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Durham University

Research & business

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Publication details for Dr Karrera Djoko

Djoko, Karrera Y., Achard, Maud E. S., Phan, Minh-Duy, Lo, Alvin W., Miraula, Manfredi, Prombhul, Sasiprapa, Hancock, Steven J., Peters, Kate M., Sidjabat, Hanna, Harris, Patrick N., Mitić, Nataša, Walsh, Timothy R., Anderson, Gregory J., Shafer, William M., Paterson, David L., Schenk, Gerhard, McEwan, Alastair G. & Schembri, Mark A. (2018). Copper ions and coordination complexes as novel carbapenem adjuvants. Antimicrobial Agents and Chemotherapy 62(2): e02280-17.

Author(s) from Durham

Abstract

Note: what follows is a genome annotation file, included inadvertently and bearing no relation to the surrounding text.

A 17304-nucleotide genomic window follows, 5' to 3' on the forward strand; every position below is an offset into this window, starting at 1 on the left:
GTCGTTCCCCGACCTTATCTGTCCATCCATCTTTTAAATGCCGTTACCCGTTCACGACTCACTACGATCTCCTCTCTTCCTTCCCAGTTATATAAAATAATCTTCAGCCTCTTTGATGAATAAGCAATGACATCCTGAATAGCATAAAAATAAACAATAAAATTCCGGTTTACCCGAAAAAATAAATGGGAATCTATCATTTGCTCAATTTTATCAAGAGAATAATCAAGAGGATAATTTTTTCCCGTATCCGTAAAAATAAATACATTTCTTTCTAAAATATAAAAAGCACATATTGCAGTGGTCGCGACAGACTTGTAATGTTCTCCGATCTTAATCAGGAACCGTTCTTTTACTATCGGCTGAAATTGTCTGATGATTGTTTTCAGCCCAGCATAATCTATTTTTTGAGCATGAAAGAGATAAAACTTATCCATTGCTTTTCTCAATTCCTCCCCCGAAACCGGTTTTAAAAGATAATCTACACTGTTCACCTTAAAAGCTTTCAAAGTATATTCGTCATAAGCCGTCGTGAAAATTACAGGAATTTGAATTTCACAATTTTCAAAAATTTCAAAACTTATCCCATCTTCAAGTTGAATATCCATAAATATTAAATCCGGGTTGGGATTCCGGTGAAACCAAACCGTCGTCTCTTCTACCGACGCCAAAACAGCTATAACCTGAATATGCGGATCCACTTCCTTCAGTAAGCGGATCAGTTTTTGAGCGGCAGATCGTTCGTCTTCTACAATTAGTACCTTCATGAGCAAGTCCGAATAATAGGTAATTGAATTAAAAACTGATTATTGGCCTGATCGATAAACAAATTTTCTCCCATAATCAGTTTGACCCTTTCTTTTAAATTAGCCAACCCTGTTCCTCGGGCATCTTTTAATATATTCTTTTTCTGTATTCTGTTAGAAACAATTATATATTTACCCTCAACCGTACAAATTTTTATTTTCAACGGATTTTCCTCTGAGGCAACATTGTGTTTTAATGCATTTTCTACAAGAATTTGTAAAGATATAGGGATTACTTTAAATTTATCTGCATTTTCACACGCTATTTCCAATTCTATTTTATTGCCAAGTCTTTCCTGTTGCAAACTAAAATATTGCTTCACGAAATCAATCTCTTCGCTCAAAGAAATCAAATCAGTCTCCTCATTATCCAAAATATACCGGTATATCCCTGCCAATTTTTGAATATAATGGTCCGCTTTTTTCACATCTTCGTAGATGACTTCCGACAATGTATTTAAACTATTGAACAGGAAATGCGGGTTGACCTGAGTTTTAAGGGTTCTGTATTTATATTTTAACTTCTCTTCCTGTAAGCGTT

Carbapenem-resistant Enterobacteriaceae are an urgent threat to global human health. These organisms produce β-lactamases with carbapenemase activity, such as the metallo-β-lactamase NDM-1, which is notable due to its association with mobile genetic elements and the lack of a clinically useful inhibitor. Here we examined the ability of copper to inhibit the activity of NDM-1 and explored the potential of a copper coordination complex as a mechanism to efficiently deliver copper as an adjuvant in clinical therapeutics. An NDM-positive Escherichia coli isolate, MS6192, was cultured from the urine of a patient with urinary tract infection. MS6192 was resistant to antibiotics from multiple classes, including diverse β-lactams (penicillins, cephalosporins, and carbapenems), aminoglycosides and fluoroquinolones. However, in the presence of copper (range 0-2 mM), the susceptibility of MS6192 to the carbapenems ertapenem and meropenem increased significantly. In standard checkerboard assays, copper decreased the MIC of ertapenem and meropenem against MS6192 in a dose-dependent manner, suggesting a synergistic mode of action. To examine the inhibitory effect of copper in the absence of other β-lactamases, the blaNDM-1 gene from MS6192 was cloned and expressed in a recombinant E. coli K-12 strain. Analysis of cell-free extracts prepared from this strain revealed copper directly inhibits NDM-1 activity, and this was further confirmed using purified recombinant NDM-1. Finally, delivery of copper at a low concentration of 10 μM using the FDA-approved coordination complex copper-pyrithione sensitised MS6192 to ertapenem and meropenem in a synergistic manner. Overall, this work demonstrates the potential use of copper-coordination complexes as novel carbapenemase adjuvants.